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The information below is extracted from the "benchmark" 1937 I.R.E. paper* of Brown, Lewis & Epstein of RCA Laboratories, and is based on their accurately measured data for these systems. IMO, the outlined and underlined text at the bottom of this clip is worth remembering, and deserves greater access/acceptance. *Proceedings of the Institute of Radio ...


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RE (from the OP): I'm confused by having one-half of the dipole tied to the RF transmitter output and to Earth ground. Can anyone explain the electronics behind what is going on? Just to note that all antenna systems are two-terminal devices — no r-f energy will flow on one "leg" of a dipole without an equal amount of r-f energy flowing on the other leg. ...


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Welcome to the world of RF (radio frequency) and AC power, where the obvious rules of DC power don't work. In RF electronics, just because two wires are DC shorted doesn't mean they are RF shorted. In RF, a transmission line (like coax) can be shorted at one end and measure as RF open at the other end if it is an odd multiple of quarter wavelengths ...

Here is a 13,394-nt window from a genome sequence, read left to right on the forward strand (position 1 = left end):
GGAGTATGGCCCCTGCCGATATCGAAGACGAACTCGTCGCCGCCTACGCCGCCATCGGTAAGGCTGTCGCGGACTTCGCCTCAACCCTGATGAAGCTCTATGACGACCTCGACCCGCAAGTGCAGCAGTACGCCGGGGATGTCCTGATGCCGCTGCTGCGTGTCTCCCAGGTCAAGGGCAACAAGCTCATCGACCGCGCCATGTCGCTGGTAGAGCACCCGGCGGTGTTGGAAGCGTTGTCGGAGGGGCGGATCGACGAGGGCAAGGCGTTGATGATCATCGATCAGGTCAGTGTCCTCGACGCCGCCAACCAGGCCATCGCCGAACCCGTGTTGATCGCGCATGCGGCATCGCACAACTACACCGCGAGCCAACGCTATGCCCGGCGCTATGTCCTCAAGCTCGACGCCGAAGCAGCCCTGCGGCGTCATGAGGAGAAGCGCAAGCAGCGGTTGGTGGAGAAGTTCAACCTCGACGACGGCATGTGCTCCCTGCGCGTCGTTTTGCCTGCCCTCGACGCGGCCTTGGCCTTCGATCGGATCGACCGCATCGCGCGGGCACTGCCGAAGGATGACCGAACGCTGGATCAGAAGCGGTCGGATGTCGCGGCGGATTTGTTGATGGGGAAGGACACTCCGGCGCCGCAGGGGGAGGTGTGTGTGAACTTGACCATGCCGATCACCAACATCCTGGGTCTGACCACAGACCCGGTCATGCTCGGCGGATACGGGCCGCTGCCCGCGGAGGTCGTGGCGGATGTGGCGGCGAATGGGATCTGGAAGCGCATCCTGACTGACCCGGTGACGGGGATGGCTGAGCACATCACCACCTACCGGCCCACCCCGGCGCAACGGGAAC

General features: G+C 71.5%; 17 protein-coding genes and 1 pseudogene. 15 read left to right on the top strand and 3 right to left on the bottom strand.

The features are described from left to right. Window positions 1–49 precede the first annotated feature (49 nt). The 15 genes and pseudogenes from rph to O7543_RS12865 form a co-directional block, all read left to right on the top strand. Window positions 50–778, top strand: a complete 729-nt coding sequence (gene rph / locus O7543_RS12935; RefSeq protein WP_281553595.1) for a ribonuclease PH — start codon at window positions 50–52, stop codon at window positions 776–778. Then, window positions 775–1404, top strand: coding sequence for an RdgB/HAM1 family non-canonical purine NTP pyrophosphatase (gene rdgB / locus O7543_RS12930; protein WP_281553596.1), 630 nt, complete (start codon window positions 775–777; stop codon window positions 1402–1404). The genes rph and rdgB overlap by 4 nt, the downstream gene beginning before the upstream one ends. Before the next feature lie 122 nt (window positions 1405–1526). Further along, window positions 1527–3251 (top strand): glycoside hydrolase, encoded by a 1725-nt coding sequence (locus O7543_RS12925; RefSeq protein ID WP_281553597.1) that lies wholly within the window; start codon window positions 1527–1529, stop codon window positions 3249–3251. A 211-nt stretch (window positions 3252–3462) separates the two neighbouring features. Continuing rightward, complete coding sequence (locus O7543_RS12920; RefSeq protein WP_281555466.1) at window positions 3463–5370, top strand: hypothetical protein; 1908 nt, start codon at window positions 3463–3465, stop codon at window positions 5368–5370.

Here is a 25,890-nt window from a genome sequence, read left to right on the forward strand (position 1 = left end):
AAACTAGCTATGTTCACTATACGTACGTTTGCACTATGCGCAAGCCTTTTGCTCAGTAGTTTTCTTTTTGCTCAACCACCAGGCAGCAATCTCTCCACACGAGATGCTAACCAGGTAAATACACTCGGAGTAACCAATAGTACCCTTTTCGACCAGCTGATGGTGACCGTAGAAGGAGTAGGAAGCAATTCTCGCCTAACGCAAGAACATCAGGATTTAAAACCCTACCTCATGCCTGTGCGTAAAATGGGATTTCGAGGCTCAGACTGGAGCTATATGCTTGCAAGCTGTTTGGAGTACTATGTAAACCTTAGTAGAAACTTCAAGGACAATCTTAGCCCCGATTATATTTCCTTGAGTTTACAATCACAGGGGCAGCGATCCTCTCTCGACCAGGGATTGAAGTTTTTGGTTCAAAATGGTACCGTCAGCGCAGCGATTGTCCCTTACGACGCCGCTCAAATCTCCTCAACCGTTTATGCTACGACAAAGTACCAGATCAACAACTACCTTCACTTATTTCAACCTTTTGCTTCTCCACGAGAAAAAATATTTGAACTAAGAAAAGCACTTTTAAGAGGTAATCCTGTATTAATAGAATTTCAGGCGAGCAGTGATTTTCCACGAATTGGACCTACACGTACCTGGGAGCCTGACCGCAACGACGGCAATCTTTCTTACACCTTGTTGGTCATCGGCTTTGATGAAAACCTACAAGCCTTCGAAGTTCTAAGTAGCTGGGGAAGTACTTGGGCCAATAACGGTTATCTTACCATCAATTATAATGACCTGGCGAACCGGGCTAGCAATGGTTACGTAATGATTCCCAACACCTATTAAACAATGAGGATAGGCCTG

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The part of the dipole that is connected to the shield is NOT grounded at RF. There are common-mode RF signals on the outside of the coax caused by the junction of the unbalanced coax and the balanced dipole. This is why we use choke baluns at the feedpoint: to force all the power present on the center conductor and the inside of the shield onto the dipole. ...


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